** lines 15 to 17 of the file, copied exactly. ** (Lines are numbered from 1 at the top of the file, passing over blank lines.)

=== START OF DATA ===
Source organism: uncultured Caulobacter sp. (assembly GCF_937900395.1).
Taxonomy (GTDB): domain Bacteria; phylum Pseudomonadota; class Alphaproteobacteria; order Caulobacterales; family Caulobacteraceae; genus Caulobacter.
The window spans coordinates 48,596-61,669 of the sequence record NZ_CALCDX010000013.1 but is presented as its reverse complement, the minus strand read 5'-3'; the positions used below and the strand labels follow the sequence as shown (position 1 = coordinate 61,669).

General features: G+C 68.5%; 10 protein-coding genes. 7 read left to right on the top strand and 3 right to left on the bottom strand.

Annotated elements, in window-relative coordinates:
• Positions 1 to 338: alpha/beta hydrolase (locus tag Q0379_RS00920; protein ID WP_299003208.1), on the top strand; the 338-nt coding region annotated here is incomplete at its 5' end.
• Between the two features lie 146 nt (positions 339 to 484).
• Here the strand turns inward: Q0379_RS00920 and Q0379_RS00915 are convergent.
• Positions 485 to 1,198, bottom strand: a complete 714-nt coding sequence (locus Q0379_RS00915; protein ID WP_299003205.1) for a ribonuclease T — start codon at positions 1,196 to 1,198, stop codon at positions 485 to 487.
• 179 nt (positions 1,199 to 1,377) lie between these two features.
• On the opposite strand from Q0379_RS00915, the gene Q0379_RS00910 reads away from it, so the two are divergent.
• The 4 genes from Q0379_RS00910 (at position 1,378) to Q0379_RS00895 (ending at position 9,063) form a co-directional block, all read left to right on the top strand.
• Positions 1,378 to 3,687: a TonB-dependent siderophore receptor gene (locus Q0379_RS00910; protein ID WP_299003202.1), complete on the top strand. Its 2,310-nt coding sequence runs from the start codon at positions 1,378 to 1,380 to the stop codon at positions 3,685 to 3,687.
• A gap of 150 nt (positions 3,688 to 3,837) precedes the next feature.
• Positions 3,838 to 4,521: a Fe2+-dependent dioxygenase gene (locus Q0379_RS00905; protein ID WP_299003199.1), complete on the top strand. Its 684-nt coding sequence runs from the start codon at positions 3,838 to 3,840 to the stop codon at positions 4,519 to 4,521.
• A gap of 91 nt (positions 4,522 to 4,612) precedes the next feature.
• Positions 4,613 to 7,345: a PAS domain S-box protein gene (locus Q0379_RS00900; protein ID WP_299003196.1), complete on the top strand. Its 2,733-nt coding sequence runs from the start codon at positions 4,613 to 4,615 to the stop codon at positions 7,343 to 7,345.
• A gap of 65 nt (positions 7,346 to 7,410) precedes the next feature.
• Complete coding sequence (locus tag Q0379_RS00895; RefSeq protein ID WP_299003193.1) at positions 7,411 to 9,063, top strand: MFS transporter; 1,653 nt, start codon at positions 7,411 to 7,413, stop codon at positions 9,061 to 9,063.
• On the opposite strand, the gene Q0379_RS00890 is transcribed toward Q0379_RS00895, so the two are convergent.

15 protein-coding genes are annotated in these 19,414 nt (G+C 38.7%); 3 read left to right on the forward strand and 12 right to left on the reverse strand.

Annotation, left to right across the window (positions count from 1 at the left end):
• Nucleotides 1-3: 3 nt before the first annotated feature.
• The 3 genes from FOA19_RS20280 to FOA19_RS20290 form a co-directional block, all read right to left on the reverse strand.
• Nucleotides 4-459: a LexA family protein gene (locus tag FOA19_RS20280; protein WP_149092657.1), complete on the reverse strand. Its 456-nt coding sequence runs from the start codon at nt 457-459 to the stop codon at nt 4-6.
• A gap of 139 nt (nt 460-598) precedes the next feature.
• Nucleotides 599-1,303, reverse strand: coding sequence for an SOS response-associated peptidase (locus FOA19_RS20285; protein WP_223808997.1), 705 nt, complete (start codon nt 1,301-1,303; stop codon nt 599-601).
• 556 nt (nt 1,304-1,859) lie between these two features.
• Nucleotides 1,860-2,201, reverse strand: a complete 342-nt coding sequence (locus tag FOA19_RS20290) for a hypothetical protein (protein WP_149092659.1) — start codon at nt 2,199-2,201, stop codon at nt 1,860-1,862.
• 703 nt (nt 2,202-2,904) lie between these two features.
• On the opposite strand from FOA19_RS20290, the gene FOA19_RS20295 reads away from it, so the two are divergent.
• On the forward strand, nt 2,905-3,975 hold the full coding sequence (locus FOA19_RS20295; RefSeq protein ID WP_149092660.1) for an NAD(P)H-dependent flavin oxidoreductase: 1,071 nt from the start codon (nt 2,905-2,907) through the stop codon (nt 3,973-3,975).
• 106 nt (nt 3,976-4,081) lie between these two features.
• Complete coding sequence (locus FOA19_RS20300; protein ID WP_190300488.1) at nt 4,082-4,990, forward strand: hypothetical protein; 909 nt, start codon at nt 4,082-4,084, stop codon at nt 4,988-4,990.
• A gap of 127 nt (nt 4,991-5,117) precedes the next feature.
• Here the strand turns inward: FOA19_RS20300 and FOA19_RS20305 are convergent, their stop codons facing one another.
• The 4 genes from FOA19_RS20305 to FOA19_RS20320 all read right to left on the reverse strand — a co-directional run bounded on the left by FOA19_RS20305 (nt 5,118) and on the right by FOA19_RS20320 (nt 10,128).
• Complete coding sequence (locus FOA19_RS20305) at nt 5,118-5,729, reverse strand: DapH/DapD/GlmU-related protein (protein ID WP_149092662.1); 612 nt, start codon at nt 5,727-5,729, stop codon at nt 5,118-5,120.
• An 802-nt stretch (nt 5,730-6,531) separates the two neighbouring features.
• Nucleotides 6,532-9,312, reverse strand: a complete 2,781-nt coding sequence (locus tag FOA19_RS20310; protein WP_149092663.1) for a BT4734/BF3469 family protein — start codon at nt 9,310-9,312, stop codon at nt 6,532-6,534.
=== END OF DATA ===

• Positions 3,838 to 4,521: a Fe2+-dependent dioxygenase gene (locus Q0379_RS00905; protein ID WP_299003199.1), complete on the top strand. Its 684-nt coding sequence runs from the start codon at positions 3,838 to 3,840 to the stop codon at positions 4,519 to 4,521.
• A gap of 91 nt (positions 4,522 to 4,612) precedes the next feature.
• Positions 4,613 to 7,345: a PAS domain S-box protein gene (locus Q0379_RS00900; protein ID WP_299003196.1), complete on the top strand. Its 2,733-nt coding sequence runs from the start codon at positions 4,613 to 4,615 to the stop codon at positions 7,343 to 7,345.